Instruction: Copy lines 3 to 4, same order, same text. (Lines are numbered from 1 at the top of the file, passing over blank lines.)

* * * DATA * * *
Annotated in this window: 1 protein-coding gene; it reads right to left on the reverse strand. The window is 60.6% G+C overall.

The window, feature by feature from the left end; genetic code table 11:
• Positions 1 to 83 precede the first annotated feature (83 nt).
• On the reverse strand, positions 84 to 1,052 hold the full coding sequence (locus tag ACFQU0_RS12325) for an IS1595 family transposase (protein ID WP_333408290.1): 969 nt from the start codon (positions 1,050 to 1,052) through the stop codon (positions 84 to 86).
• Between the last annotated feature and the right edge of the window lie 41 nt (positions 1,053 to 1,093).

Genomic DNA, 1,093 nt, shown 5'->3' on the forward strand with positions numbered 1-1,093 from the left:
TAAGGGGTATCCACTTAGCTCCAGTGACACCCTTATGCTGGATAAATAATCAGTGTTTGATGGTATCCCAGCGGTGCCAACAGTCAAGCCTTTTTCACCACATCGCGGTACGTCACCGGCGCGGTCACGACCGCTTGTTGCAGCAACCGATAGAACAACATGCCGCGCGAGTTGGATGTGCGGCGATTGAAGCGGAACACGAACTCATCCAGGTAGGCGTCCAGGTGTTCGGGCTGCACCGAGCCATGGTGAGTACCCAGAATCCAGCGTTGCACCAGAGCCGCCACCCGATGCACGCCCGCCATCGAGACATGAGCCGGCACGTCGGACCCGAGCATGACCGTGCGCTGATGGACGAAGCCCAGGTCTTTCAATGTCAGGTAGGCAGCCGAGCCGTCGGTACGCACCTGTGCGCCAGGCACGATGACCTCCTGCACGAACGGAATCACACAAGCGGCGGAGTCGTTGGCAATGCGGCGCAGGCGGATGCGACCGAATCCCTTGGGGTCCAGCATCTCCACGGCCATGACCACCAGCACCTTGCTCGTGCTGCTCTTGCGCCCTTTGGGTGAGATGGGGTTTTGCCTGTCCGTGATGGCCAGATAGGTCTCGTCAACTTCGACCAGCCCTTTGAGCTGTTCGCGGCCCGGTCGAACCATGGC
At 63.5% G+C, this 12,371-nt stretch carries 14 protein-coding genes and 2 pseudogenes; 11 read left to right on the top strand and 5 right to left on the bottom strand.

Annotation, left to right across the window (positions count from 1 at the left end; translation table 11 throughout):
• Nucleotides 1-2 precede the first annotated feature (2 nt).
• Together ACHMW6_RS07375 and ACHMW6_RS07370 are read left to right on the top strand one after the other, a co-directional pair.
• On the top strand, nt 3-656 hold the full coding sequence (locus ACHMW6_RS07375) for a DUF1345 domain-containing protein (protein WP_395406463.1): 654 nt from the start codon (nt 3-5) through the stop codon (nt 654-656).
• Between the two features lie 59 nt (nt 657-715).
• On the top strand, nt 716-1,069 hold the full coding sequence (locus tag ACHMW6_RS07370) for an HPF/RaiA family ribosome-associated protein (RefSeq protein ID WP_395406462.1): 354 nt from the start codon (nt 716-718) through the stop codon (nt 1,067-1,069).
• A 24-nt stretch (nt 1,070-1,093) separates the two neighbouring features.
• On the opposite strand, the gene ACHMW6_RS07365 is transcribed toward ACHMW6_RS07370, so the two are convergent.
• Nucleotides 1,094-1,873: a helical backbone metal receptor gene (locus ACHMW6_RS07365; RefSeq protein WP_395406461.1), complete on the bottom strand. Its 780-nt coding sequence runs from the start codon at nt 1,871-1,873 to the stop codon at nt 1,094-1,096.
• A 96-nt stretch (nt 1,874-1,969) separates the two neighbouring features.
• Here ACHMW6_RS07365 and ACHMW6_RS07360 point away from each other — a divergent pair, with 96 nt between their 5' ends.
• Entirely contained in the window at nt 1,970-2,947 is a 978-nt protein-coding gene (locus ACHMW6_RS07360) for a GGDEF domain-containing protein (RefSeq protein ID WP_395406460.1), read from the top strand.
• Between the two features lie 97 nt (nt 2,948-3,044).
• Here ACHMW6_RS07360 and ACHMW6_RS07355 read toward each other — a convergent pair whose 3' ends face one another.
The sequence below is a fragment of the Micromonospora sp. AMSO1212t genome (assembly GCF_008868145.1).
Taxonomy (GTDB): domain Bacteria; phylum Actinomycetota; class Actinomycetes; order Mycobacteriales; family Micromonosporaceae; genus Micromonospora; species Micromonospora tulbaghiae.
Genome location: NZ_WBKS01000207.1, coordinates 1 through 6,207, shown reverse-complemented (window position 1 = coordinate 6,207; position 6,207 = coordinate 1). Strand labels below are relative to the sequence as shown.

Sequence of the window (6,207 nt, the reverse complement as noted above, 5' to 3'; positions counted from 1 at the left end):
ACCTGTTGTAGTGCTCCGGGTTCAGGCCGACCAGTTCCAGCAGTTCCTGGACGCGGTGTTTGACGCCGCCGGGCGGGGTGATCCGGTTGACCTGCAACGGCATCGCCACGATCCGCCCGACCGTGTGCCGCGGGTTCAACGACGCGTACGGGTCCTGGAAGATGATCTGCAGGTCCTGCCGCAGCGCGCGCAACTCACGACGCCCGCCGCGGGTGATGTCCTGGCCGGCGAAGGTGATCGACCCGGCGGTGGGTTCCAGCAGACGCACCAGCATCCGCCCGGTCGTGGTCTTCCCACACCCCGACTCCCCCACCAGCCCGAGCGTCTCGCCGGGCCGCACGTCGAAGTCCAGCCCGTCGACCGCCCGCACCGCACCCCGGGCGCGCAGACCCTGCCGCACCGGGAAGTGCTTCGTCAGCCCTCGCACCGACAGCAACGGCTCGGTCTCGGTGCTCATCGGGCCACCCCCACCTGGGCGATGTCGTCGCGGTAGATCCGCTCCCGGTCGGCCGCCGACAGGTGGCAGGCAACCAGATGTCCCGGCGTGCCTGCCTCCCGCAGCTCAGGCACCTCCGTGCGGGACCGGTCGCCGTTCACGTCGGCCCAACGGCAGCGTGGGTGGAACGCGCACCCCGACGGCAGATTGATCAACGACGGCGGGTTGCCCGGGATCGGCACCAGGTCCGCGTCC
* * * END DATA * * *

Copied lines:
• Positions 1 to 83 precede the first annotated feature (83 nt).
• On the reverse strand, positions 84 to 1,052 hold the full coding sequence (locus tag ACFQU0_RS12325) for an IS1595 family transposase (protein ID WP_333408290.1): 969 nt from the start codon (positions 1,050 to 1,052) through the stop codon (positions 84 to 86).